Why are Spitfires synonymous with Britain?
The look of it. Its appearance is different. It was light, and the RAF pilots liked the Spitfire and were always talking about it. For pilots, if you want anything to be the favourite, it’s got to be light. It went into folklore and, I think you’ll find, more families paid for the manufacture of a Spitfire in memory of their son who had been killed.
The other thing with the Spitfire – it was such a lovely-looking machine. It had lovely curved lines, whereas its big competitor the Hurricane had squarer lines. Consequently, the ones with the good lines, as with all things whether man or woman, the one with the good lines is favourite!
There’s no doubt about it, the Spitfire was and still is, a beautiful plane.
People are also more interested in memories. I was National Secretary of the Normandy Veteran’s Association, and the demand for my services to talk to people has been phenomenal (we disbanded in 2014). People nowadays are genuinely interested. It’s wonderful because our friends that were left behind are never forgotten.
For the first 50 years after the war, there was very little interest. In fact, many of us vets weren’t a bit interested in ourselves. I didn’t join anything until 50 years after the war as there was too much to do with work, mortgages, families etc. Everything had to take its own priority. But once it started, there was no stopping. I remember the Association at one time had 15,000 members. We’re now down to about 60. And the youngest of those is 97.
As veterans, we want to talk, and we push like mad because war must never be forgotten. We never ever want another world war. We’ve been close to it. People don’t realise how it affects the world.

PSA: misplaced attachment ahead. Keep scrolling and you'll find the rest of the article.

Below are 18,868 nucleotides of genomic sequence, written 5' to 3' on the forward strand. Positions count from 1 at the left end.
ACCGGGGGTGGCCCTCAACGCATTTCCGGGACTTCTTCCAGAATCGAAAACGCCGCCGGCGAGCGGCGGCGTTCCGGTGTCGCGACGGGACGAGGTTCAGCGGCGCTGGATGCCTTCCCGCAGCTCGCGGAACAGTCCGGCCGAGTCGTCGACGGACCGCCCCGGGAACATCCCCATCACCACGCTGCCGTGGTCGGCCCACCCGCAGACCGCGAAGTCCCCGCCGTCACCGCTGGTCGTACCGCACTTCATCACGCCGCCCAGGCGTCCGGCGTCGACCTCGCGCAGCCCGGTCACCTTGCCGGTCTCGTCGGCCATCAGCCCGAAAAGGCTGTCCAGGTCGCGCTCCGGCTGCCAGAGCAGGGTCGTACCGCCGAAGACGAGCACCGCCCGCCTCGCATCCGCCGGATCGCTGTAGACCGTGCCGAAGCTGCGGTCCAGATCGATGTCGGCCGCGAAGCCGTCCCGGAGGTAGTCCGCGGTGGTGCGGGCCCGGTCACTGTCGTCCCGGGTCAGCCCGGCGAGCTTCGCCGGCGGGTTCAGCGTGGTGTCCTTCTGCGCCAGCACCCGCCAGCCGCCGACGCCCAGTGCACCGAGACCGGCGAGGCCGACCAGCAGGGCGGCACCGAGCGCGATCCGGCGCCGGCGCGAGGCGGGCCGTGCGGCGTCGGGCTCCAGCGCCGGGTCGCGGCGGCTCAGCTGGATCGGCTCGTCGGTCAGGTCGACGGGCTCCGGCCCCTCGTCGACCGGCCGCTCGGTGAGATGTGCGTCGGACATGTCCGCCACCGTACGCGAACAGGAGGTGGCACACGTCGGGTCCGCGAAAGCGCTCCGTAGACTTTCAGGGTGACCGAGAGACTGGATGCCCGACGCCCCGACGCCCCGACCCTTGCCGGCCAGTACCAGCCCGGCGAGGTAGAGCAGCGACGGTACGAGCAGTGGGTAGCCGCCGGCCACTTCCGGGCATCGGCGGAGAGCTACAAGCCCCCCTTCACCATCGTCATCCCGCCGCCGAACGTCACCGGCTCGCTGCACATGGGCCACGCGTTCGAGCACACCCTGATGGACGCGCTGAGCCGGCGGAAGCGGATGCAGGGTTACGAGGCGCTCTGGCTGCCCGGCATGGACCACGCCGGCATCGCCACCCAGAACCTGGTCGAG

We must never allow another war and, while we have something like the Spitfire which can keep flying, war will be in people’s minds, and with any luck, it will be a positive outlook with no war. It’s not glamourous, nobody wins – everybody loses. We can fall out with people, but you don’t need to fight like that.
Your thoughts on modelling and your memories of Airfix –
I’m so delighted to see this (looking at the Spitfire Airfix model).
I had two grandsons, and I must have made 20-24 Airfix models that used to hang from their bedroom ceilings. I made planes including Bombers and Fighters. I know their school used to host a competition every year too, making a big model. My eldest grandson made a Halifax model.
I served in the Far East, so we made a model of my camp with all the tents etc. My youngest grandson was convinced that I was in the Army and the RAF (if only) and that I was a pilot who flew out to Singapore in an RAF Bomber, guarded by Spitfires. Obviously, this wasn’t true, but we let him believe it! I knew this was bending the truth and making up stories, but I was entertaining my 10-year-old grandson and he loved it. I got cursed by my daughter though, the model I made with him to take to school took up all the space in the car and it took three people to carry it.
If you get into modelling, you’ll be delighted with the result. You’ll never ever, ever, ever find that sense of achievement elsewhere. As with all models, when you get to the last bit, there’s always one bit that is causing you a problem. You’ll overcome that problem and it will be perfect for you.
I used to kid my two grandchildren that they’d done most of the work guiding me. To me it guided them along the path to doing things properly, taking an interest in things, and being proud of the result and of any job they did. Without that, a job’s not worth doing. Unless you feel phenomenal pride, it’s only a chore and not a joy. To me, doing these models was such a joy. Even going and buying them. You get that sense of enjoyment; I can’t describe it because I don’t feel you get it anywhere else. You’ve got the package; you open it up and start making the model. When you finish it, the sense of achievement is phenomenal.